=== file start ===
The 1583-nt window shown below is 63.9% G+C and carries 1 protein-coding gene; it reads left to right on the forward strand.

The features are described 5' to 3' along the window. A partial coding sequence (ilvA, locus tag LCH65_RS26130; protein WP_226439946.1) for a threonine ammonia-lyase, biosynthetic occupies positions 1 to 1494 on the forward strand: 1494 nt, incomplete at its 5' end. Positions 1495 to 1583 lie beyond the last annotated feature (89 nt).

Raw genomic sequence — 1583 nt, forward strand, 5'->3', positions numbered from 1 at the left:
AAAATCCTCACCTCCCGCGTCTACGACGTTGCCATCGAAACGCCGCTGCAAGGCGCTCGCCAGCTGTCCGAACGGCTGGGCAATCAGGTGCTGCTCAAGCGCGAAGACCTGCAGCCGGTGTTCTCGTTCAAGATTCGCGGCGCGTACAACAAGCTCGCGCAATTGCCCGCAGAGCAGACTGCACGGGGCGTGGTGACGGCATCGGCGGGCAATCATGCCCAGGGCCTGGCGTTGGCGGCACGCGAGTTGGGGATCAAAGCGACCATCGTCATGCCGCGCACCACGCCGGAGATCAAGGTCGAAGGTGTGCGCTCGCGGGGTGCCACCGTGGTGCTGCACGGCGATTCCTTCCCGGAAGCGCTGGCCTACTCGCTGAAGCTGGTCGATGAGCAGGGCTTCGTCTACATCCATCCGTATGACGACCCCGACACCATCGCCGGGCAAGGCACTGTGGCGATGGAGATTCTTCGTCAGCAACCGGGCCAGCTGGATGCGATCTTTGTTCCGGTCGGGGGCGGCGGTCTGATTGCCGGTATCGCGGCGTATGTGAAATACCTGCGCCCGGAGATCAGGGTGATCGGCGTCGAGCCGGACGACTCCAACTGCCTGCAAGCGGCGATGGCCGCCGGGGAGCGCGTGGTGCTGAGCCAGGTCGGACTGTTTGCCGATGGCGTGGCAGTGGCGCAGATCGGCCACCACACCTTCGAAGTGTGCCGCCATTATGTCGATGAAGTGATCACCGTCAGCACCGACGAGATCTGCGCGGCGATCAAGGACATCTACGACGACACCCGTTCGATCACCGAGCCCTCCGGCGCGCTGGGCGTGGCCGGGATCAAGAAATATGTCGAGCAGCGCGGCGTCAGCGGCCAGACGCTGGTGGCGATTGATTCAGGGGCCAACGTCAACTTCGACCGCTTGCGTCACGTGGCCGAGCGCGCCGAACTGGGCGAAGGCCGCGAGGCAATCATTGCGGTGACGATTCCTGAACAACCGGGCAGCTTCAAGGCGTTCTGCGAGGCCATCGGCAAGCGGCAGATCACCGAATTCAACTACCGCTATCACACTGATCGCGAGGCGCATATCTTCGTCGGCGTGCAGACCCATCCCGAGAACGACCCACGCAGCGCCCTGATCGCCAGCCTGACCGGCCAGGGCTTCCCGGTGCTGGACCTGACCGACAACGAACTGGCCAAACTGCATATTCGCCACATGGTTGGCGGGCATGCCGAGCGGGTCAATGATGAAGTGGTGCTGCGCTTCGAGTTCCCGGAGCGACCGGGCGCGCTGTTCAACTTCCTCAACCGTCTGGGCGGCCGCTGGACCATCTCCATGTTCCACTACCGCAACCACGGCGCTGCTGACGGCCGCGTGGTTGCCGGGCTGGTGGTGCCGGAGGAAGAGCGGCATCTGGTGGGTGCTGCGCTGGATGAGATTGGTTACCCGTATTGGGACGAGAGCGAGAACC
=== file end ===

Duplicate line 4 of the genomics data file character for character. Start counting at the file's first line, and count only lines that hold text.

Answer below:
AAAATCCTCACCTCCCGCGTCTACGACGTTGCCATCGAAACGCCGCTGCAAGGCGCTCGCCAGCTGTCCGAACGGCTGGGCAATCAGGTGCTGCTCAAGCGCGAAGACCTGCAGCCGGTGTTCTCGTTCAAGATTCGCGGCGCGTACAACAAGCTCGCGCAATTGCCCGCAGAGCAGACTGCACGGGGCGTGGTGACGGCATCGGCGGGCAATCATGCCCAGGGCCTGGCGTTGGCGGCACGCGAGTTGGGGATCAAAGCGACCATCGTCATGCCGCGCACCACGCCGGAGATCAAGGTCGAAGGTGTGCGCTCGCGGGGTGCCACCGTGGTGCTGCACGGCGATTCCTTCCCGGAAGCGCTGGCCTACTCGCTGAAGCTGGTCGATGAGCAGGGCTTCGTCTACATCCATCCGTATGACGACCCCGACACCATCGCCGGGCAAGGCACTGTGGCGATGGAGATTCTTCGTCAGCAACCGGGCCAGCTGGATGCGATCTTTGTTCCGGTCGGGGGCGGCGGTCTGATTGCCGGTATCGCGGCGTATGTGAAATACCTGCGCCCGGAGATCAGGGTGATCGGCGTCGAGCCGGACGACTCCAACTGCCTGCAAGCGGCGATGGCCGCCGGGGAGCGCGTGGTGCTGAGCCAGGTCGGACTGTTTGCCGATGGCGTGGCAGTGGCGCAGATCGGCCACCACACCTTCGAAGTGTGCCGCCATTATGTCGATGAAGTGATCACCGTCAGCACCGACGAGATCTGCGCGGCGATCAAGGACATCTACGACGACACCCGTTCGATCACCGAGCCCTCCGGCGCGCTGGGCGTGGCCGGGATCAAGAAATATGTCGAGCAGCGCGGCGTCAGCGGCCAGACGCTGGTGGCGATTGATTCAGGGGCCAACGTCAACTTCGACCGCTTGCGTCACGTGGCCGAGCGCGCCGAACTGGGCGAAGGCCGCGAGGCAATCATTGCGGTGACGATTCCTGAACAACCGGGCAGCTTCAAGGCGTTCTGCGAGGCCATCGGCAAGCGGCAGATCACCGAATTCAACTACCGCTATCACACTGATCGCGAGGCGCATATCTTCGTCGGCGTGCAGACCCATCCCGAGAACGACCCACGCAGCGCCCTGATCGCCAGCCTGACCGGCCAGGGCTTCCCGGTGCTGGACCTGACCGACAACGAACTGGCCAAACTGCATATTCGCCACATGGTTGGCGGGCATGCCGAGCGGGTCAATGATGAAGTGGTGCTGCGCTTCGAGTTCCCGGAGCGACCGGGCGCGCTGTTCAACTTCCTCAACCGTCTGGGCGGCCGCTGGACCATCTCCATGTTCCACTACCGCAACCACGGCGCTGCTGACGGCCGCGTGGTTGCCGGGCTGGTGGTGCCGGAGGAAGAGCGGCATCTGGTGGGTGCTGCGCTGGATGAGATTGGTTACCCGTATTGGGACGAGAGCGAGAACC